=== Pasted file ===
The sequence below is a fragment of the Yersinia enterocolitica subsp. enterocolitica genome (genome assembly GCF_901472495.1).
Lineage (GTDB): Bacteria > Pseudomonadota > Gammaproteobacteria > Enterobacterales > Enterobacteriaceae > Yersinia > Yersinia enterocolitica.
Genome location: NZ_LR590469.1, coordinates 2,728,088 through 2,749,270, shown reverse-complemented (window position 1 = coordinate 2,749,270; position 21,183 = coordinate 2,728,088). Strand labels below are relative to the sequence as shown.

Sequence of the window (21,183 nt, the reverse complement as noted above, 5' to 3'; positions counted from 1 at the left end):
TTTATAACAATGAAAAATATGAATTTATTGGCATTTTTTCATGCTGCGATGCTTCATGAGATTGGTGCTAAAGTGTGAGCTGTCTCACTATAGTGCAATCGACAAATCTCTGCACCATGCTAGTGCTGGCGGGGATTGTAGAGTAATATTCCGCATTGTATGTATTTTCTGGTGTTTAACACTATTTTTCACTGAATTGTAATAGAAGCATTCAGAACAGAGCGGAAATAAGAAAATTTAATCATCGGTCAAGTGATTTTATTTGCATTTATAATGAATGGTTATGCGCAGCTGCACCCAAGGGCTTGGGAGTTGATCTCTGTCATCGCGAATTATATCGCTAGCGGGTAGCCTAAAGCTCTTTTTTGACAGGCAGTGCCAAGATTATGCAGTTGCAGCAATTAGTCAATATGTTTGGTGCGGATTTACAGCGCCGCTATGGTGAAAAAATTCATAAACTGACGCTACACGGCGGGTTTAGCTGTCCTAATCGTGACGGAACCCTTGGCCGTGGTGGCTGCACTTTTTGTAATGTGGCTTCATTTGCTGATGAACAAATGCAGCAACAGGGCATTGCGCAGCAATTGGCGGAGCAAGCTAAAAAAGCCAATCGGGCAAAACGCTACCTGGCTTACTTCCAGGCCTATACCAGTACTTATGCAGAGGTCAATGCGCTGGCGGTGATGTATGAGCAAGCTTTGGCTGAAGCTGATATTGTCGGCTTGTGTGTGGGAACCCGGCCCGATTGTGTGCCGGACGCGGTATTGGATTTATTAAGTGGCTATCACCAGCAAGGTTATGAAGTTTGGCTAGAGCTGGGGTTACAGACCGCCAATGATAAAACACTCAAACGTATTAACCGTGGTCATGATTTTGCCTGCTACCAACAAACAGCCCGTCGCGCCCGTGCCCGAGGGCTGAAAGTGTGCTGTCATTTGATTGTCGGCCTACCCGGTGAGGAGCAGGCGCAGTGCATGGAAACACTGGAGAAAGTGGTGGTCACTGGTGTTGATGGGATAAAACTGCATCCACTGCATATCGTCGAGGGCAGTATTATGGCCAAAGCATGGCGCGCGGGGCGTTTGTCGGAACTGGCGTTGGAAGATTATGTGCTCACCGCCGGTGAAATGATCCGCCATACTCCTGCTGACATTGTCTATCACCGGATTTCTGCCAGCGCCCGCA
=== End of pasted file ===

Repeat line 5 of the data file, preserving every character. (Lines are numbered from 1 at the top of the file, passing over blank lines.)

TTTATAACAATGAAAAATATGAATTTATTGGCATTTTTTCATGCTGCGATGCTTCATGAGATTGGTGCTAAAGTGTGAGCTGTCTCACTATAGTGCAATCGACAAATCTCTGCACCATGCTAGTGCTGGCGGGGATTGTAGAGTAATATTCCGCATTGTATGTATTTTCTGGTGTTTAACACTATTTTTCACTGAATTGTAATAGAAGCATTCAGAACAGAGCGGAAATAAGAAAATTTAATCATCGGTCAAGTGATTTTATTTGCATTTATAATGAATGGTTATGCGCAGCTGCACCCAAGGGCTTGGGAGTTGATCTCTGTCATCGCGAATTATATCGCTAGCGGGTAGCCTAAAGCTCTTTTTTGACAGGCAGTGCCAAGATTATGCAGTTGCAGCAATTAGTCAATATGTTTGGTGCGGATTTACAGCGCCGCTATGGTGAAAAAATTCATAAACTGACGCTACACGGCGGGTTTAGCTGTCCTAATCGTGACGGAACCCTTGGCCGTGGTGGCTGCACTTTTTGTAATGTGGCTTCATTTGCTGATGAACAAATGCAGCAACAGGGCATTGCGCAGCAATTGGCGGAGCAAGCTAAAAAAGCCAATCGGGCAAAACGCTACCTGGCTTACTTCCAGGCCTATACCAGTACTTATGCAGAGGTCAATGCGCTGGCGGTGATGTATGAGCAAGCTTTGGCTGAAGCTGATATTGTCGGCTTGTGTGTGGGAACCCGGCCCGATTGTGTGCCGGACGCGGTATTGGATTTATTAAGTGGCTATCACCAGCAAGGTTATGAAGTTTGGCTAGAGCTGGGGTTACAGACCGCCAATGATAAAACACTCAAACGTATTAACCGTGGTCATGATTTTGCCTGCTACCAACAAACAGCCCGTCGCGCCCGTGCCCGAGGGCTGAAAGTGTGCTGTCATTTGATTGTCGGCCTACCCGGTGAGGAGCAGGCGCAGTGCATGGAAACACTGGAGAAAGTGGTGGTCACTGGTGTTGATGGGATAAAACTGCATCCACTGCATATCGTCGAGGGCAGTATTATGGCCAAAGCATGGCGCGCGGGGCGTTTGTCGGAACTGGCGTTGGAAGATTATGTGCTCACCGCCGGTGAAATGATCCGCCATACTCCTGCTGACATTGTCTATCACCGGATTTCTGCCAGCGCCCGCA